I stopped at a light then. There was a car beside me on my left and I glanced over at the intersection of the one-way cross street looking for information and saw a sign that read “City Center.” Yes!
“I’m at an intersection,” I said, “and there’s a sign to city center.”
“Take that,” he said. “You can find your way back that way.”
However, to go that way I would need to cross three lanes of traffic — one beside me on my left and two other oncoming lanes. I remembered my driver’s education manual and knew this wasn’t an option. Then I spotted a motel on the right just through the intersection.
“I’ll bet I can turn into this motel, go through their parking lot and turn onto the one-way street headed toward downtown. Goodbye,” I said.
Soon I was hurtling toward “downtown” which turned out to be I-84 again, but in the correct direction. I got into the left hand lane to make sure I would get the Salem and, eventually, Beaverton exits.
Finally I was really on my way home. I was on my way to the safest place in the world. Why had I ever left it, I wondered.
That night, holding my husband's hand and trying to fall asleep, I was amazed to have traveled all that distance and come to rest, at last, here in this snug harbor. A million thoughts went through my head. They were all related to my trip and the “what if’s” that so often haunt us late at night.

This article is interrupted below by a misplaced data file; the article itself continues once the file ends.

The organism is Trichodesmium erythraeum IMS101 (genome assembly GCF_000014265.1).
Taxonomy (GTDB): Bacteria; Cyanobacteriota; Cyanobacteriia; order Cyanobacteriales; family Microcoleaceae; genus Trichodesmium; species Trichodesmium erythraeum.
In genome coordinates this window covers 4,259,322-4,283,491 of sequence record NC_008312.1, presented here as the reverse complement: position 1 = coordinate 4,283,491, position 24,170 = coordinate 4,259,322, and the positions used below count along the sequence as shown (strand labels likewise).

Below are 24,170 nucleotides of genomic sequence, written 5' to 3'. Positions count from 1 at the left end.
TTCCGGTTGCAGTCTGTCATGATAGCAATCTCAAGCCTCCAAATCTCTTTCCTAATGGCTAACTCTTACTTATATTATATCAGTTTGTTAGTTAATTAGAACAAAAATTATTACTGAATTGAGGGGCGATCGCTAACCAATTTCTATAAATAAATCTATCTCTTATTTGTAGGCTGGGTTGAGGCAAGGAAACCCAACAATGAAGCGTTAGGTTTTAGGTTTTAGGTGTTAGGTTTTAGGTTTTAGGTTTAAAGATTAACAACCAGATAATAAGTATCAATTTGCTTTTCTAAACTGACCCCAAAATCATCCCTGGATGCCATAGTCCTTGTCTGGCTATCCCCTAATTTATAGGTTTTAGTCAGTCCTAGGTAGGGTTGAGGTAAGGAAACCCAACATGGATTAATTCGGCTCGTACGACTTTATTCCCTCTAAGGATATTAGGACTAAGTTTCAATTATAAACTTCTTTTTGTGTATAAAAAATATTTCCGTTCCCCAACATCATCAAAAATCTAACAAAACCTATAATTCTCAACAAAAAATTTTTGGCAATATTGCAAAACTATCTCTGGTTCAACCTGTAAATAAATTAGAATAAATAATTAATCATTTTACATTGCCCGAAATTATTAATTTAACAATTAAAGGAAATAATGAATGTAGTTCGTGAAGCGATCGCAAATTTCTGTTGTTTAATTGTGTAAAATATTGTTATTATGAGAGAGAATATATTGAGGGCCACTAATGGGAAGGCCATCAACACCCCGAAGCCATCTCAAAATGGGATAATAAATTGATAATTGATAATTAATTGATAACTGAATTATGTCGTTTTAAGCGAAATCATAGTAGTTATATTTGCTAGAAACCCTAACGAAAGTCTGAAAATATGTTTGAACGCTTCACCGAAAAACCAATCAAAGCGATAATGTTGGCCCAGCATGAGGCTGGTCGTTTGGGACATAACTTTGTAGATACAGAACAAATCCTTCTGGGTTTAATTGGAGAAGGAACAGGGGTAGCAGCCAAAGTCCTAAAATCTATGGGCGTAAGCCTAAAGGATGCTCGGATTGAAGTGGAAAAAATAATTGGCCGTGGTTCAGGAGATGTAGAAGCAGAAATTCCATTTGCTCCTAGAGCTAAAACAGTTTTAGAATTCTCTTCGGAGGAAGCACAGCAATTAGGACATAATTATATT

What if I’d had an accident? What if I hadn’t been lucky?
But I had been. I was lucky to find my way home safely, lucky to be snug in a safe little house with someone I love. Lucky, lucky, lucky.
I believe in skill. I believe in intelligence. But I’ll trust lucky any day.

Wednesday, July 22, 2009

You And I, Travel To The Beat Of A Different Drum ...

DIFFERENT drums ... for some reason that Linda Ronstadt song came into my mind as I began this post. Written by Michael Nesmith (now that name's familiar to some of us) and a popular hit when Linda sang with the Stoned Ponies. Oh, it takes me back, for sure. My hair was long, long, long and had never been touched by a curling iron. My bottom was a little higher, too, along with the bosoms - which got a clean bill of health by the way! (Made a mammogram appointment lately?)
I'm just thinking tonight about all the things that make us different ... and interesting. Remember that "Twilight Zone" episode, "Number 12 Looks Just Like You" (1964) where everyone either looked like Suzy Parker, Richard Long or Pamela Austin? How boring to all be the same. (Not to mention, confusing!)